Thrice Horizons/East Album Review- By Dan Scheiman

Thrice Horizons/East Album Review

By: Dan Scheiman

Thrice will be digitally releasing their 11th album, Horizons/East to the public on September 17th, 2021. With the last full-length release being in 2018, the Thrice fanbase has been waiting with bated breath for this new album in a time when new music is absolutely crucial. Being one of the best lyrical artists of the last 2 decades, frontman Dustin Kensrue of course had a lot to say on this new record.  

Coming out the gate with some serious heat, the album begins with an absolute powerhouse track in “Color of the Sky.” This track reminds me a bit of the older albums in their discography, which is an absolute treat. There is a steady relentlessness which is a defining attribute of Thrice that is unparalleled. The very first thing I noticed was that the production seemed a bit different than previous albums. The bass tone cuts through a touch more, the guitar work has a nice layering approach that wasn’t quite the same on recent albums, and the vocals are more raw. In general, I feel like Thrice reached back to their roots in part on this one, which is wonderful, as it turns out this album was mostly self-produced by the band. 
 
While you can certainly see the emotional tension of the last few years has built up on Dustin’s shoulders (and everyone else for that matter) there is still a beautiful balance of anger, concern, empathy, and hope aimed at humanity from Dustin and the rest of the band. With lyrics like “I can see a better way to build the world, where every hand is held and holding on,” they are clearly still trying to help keep our eyes open and our hearts inspired. This lyric was among a handful of others that put tears in my eyes on the first run-through, but I won’t spoil any others for you… 
 
Musically, I noticed some influences I have not necessarily seen much of in the past such as 65daysofstatic, Long Distance Calling, and God is an Astronaut. The post-rock undertones were refreshing, but what caught my attention even more was the heavier almost doom-metal or drone-metal aspects that shined through here and there. The band would take the throttle from 100mph to 5mph, but then let those notes ring and really hold on to that intensity. Thrice has shown time and time again that they are capable of hitting aspects of nearly every single genre, and that their musicality has no bounds. This album is no exception to this fact. The evolution of this band has been one of the most versatile and well-rounded of any rock band from the last 20 years. They take heavy lyrics and couple them with even heavier riffs. They take meditative and inspiring lyrics and mash them with an atmospheric pressure that would crush those too weak to hold it, and they shine light on all of Dustin’s captivating poetry with an equally profound approach to their music. They understand the art of spacing, timing, intense build-ups, break-downs, and most of all musical climaxes better than most bands that land in the same conversation as they do. Thrice has given us another masterpiece in Horizons/East. I would suggest anyone listening to give the time and place to really immerse yourself in this one. Hold the lyrics in your hand and follow along with every word. I assure you it will be worth your time.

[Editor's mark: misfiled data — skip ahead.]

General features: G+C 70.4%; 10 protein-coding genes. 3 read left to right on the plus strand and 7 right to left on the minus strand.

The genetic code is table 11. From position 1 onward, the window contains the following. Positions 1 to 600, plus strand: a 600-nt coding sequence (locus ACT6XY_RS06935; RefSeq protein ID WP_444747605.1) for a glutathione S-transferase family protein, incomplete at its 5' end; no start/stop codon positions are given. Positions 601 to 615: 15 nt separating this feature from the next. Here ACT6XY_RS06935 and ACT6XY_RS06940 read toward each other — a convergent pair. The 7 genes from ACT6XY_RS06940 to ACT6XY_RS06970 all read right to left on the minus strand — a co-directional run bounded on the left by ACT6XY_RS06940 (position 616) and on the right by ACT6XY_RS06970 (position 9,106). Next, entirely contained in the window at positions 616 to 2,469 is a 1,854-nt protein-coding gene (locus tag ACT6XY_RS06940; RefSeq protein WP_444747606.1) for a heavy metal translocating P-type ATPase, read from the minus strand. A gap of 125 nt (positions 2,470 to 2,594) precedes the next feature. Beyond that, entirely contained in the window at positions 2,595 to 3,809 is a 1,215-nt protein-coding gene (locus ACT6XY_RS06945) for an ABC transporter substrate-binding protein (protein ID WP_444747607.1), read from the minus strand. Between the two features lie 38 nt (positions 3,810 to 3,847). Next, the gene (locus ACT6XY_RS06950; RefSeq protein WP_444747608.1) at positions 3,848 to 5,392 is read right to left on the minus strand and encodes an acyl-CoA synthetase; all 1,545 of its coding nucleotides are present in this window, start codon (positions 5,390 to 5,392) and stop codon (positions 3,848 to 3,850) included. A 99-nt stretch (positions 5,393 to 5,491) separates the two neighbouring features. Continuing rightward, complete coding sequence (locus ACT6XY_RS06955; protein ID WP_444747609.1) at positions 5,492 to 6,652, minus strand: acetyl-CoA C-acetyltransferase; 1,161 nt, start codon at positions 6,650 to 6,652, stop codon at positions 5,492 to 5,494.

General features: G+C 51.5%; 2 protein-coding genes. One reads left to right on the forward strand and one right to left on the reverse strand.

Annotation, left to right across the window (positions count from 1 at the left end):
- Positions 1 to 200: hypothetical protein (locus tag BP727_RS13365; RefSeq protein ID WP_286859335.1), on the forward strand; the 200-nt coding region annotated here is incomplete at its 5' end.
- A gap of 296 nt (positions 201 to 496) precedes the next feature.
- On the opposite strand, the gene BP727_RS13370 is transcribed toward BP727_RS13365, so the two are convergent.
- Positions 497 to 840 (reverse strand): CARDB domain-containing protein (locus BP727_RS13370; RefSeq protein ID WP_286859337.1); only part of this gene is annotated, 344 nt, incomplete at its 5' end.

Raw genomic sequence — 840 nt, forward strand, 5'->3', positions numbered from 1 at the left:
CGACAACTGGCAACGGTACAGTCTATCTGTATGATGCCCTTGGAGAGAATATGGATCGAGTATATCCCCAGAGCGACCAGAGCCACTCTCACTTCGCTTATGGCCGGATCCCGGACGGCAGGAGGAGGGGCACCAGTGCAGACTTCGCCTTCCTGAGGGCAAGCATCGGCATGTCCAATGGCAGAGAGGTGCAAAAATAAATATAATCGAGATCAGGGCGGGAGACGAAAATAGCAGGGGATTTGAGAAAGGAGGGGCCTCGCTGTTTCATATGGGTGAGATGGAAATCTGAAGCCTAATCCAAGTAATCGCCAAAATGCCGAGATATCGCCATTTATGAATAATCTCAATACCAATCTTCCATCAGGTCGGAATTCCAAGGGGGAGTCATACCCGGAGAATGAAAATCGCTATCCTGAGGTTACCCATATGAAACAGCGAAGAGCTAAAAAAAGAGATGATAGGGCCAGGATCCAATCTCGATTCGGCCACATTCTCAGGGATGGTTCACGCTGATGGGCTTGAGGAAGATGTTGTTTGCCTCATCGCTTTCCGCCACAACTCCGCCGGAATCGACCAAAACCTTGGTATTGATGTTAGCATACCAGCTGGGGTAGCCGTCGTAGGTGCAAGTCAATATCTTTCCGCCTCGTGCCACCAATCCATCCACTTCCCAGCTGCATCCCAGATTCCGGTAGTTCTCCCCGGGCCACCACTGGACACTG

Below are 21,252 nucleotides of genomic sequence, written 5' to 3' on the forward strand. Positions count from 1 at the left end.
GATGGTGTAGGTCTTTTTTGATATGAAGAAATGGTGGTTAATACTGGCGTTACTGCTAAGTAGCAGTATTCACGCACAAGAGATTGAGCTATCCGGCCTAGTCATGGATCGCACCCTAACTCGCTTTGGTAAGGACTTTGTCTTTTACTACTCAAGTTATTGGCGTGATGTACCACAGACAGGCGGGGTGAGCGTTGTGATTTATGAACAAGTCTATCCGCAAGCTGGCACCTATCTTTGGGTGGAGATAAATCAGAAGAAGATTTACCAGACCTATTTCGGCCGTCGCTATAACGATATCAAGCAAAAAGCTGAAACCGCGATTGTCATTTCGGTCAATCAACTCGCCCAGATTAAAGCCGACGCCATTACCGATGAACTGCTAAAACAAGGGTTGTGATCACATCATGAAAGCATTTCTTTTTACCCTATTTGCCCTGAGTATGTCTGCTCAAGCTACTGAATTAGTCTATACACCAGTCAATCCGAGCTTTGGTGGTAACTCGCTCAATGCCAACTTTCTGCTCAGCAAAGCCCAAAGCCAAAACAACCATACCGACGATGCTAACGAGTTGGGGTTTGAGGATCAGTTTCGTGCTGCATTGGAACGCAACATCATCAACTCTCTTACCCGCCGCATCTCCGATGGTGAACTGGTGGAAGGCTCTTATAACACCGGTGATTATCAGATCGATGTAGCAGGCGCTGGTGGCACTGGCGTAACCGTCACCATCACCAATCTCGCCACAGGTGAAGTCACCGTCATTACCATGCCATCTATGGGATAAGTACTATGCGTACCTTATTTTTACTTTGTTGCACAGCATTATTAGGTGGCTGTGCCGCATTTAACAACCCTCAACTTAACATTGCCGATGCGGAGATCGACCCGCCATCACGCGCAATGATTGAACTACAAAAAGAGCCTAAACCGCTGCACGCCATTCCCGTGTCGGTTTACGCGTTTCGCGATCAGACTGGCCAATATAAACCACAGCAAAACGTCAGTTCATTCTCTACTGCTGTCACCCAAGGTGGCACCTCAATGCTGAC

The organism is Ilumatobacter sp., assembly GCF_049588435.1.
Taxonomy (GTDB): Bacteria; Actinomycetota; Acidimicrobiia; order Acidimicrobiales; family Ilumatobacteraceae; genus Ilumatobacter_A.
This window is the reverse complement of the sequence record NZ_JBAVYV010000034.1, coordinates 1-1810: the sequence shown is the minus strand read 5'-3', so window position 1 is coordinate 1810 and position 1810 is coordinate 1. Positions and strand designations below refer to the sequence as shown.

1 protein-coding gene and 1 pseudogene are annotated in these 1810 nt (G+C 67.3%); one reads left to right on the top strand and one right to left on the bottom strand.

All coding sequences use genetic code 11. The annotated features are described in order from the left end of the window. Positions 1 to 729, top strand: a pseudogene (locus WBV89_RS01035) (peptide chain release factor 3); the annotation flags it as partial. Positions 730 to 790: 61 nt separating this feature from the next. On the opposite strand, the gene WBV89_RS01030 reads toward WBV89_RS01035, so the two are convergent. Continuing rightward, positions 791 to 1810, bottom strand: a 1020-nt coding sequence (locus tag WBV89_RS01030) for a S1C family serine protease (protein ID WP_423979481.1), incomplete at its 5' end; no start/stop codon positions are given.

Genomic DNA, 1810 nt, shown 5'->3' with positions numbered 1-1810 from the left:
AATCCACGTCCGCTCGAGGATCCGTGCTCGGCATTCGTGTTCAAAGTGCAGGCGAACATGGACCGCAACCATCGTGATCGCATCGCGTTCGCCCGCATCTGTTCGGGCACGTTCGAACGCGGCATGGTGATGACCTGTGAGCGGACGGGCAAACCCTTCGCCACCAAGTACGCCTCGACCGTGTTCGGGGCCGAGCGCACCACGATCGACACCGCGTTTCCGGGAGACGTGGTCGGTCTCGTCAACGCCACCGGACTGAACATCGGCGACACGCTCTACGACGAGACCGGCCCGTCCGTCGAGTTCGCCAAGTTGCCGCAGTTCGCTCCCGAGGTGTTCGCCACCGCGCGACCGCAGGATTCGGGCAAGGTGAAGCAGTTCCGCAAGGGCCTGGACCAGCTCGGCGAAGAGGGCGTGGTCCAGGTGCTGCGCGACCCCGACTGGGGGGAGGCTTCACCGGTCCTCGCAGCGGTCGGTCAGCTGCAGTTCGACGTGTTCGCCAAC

Thank you Thrice for always giving your fans records with sincere purpose, depth, and meaning. Every artist in the game should use your approach as a template. 
 
We eagerly look forward to catching Thrice live at Concord Music Hall in Chicago on October 17th.
Thrice Tour Dates: https://thrice.net/tour/
 
Album Cover Art
 
Album Track List:

1. The Color Of The Sky
2. Scavengers
3. Buried In The Sun
4. Northern Lights
5. Summer Set Fire To The Rain
6. Still Life
7. The Dreamer
8. Robot Soft Exorcism
9. Dandelion Wine
10. Unitive/East

 
Dan Scheiman With an entirely open and unbiased obsession with music, Dan decided to take the opportunity given to him to share his thoughts for On Stage Review. Having been to hundreds of concerts of a variety of styles and genres over the years, he's no stranger to live music. He has been playing bass guitar for over twelve years now and has been dabbling in vocal work, drums, and piano for almost as long. Growing up listening to metal and industrial then transitioning into jazz and classical, and now having a particular love for funk or anything that grooves; his perspective comes from a well-rounded musical background and some amateur experience as a musician. He has too many favorite bands to list, but some of his favorite live experiences include: Sigur Ros, Porcupine Tree, Papadosio, Tool, The Ocean, Animals As Leaders, Lettuce, and of course, Victor Wooten.